• Successful completion, or pending satisfactory completion, of specific prerequisite courses at PLU, an accredited community college or another accredited university.
  • Successful completion, or pending completion, of at least 30 semester credits or 45 quarter credits (sophomore class standing).
  • Competitive grade point average. Admitted students usually have significantly higher grade point averages than the minimum because of the competitiveness of the program:
    • A minimum grade of 2.00 on a 4.00 scale in each nursing prerequisite and co-requisite course.
    • A minimum cumulative grade point average of 2.75 on a 4.00 scale in the prerequisite courses.
    • A minimum PLU cumulative grade point average of 3.00 on a 4.00 scale. Transfer students who matriculate to PLU and the School of Nursing simultaneously must meet the cumulative transfer grade point average as determined by the Registrar’s Office.
  • No more than one repeat of any single prerequisite or co-requisite course. Applicants who have either repeated courses, both general and nursing specific, due to failure, or have withdrawn from courses, are considered less competitive.
  • Completion of the university math entrance requirement, which is intermediate algebra at the college level with a minimum grade of 2.00 on a 4.00 scale, or completion of two years of college preparatory (high school) algebra with average grades of 2.00 on a 4.00 scale.
  • Completion of the university’s Language Entrance Requirement: Two years of a single foreign language in high school or one-year of college-level foreign language (or American Sign Language).
  • Physical and mental health with emotional stability sufficient to meet the demands of all generalist nursing roles and to provide timely, safe patient care.
  • Fluency in speaking, reading, writing and comprehending university-level English. Students whose first language is not English must take the TOEFL-iBT and receive a score of at least 26 in speaking section and a score of at least 20 in each of the other sections.
  • Civil, administrative and criminal history clearance in all states as well as any other applicable territory or country.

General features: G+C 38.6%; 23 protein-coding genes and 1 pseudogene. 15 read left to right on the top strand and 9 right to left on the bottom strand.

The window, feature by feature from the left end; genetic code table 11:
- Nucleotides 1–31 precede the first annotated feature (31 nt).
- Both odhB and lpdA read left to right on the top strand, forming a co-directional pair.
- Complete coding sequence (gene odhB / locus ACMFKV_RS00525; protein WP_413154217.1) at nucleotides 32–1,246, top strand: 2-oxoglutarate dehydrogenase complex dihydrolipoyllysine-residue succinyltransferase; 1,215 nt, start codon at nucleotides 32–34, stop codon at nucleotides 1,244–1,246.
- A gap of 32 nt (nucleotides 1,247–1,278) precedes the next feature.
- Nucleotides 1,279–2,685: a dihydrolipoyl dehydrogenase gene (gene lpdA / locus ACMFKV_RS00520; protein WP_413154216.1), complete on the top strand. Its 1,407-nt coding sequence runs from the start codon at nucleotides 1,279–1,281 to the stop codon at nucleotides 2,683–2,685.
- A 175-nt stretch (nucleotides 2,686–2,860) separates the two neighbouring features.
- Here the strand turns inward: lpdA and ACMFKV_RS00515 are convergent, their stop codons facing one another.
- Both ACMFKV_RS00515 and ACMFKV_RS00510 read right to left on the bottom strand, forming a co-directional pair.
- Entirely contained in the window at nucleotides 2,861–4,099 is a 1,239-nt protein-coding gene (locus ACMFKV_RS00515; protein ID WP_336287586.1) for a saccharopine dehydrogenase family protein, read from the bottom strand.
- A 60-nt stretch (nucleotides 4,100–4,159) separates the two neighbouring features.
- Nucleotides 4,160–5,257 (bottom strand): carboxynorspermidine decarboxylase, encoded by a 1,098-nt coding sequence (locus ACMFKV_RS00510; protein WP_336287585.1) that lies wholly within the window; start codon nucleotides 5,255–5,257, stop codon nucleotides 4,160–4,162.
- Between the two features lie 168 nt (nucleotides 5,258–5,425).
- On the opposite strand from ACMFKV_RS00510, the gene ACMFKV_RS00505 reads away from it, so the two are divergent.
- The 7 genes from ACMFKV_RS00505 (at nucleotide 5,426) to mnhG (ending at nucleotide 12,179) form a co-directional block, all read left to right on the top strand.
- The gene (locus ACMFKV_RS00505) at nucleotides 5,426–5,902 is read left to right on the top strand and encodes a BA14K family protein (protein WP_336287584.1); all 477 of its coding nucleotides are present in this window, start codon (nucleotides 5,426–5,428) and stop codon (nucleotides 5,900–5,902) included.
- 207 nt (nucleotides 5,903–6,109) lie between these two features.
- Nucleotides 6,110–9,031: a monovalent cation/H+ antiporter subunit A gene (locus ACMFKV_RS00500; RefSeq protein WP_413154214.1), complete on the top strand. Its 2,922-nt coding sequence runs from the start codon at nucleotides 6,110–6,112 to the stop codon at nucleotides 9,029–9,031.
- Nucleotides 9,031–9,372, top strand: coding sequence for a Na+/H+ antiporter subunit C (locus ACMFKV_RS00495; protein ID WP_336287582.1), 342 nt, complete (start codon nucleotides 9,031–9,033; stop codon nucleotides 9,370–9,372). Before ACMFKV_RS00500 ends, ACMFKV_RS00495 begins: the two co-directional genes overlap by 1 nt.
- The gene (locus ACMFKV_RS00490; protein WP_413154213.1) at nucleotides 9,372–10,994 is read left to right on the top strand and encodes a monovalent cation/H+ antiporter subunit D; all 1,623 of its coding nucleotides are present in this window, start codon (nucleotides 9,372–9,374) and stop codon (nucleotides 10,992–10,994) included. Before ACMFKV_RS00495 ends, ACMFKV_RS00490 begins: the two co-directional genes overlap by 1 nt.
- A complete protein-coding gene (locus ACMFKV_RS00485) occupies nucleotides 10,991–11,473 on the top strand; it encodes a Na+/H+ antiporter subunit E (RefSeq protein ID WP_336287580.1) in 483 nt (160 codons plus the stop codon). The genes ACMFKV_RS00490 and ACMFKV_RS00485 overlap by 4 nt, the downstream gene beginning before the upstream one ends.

• Submission of all required application documents to the School of Nursing by the School’s designated deadlines.
Continuation Policies
  • All nursing courses have prerequisites and must be taken in sequence and/or concurrently as identified in the student’s school-approved curriculum plan as well as in the catalog.
  • A minimum grade of 2.00 on a 4.00 scale (C) must be achieved in all required nursing courses. A student receiving a grade less than a 2.00 in any course that is prerequisite to another nursing course may not continue in the nursing sequence until the prerequisite course is repeated with a grade of 2.00 on a 4.00 scale or above. No course may be repeated more than one time.
  • Withdrawal from a course in failing status is considered equivalent to a course failure.
  • Students who fail a nursing co-requisite course (earning a grade of less than a 2.00 on a 4.00 scale) while enrolled in the nursing program will be placed on academic probation, and may be dismissed from the nursing program.
  • Failure or withdrawal in failing status from any two nursing courses will result in dismissal from the School of Nursing.
  • Incomplete grades in nursing courses must be converted to a passing grade (2.00 on a 4.00 scale or above) before the first day of class of the subsequent term.
  • Students taking approved withdrawals from nursing courses may return to the School of Nursing in accordance with policies listed in the Nursing Student Handbook on a space-available basis, noting that they may be subject to new program requirements.
  • The School of Nursing reserves the right to withdraw nursing students who fail to achieve and maintain academic or clinical competence, or who do not demonstrate professional accountability or conduct. Unsafe and/or unethical practice constitutes grounds for immediate dismissal from the clinical component and/or the program.
  • All students must comply with confidentiality according to HIPAA, School of Nursing, and university regulations.
  • Other policies regarding progression/continuation are found in the Nursing Student Handbook.
  • Nursing majors who, for any reason, withdraw from or drop a nursing course without prior permission of the School of Nursing will be subject to dismissal from the major.
Health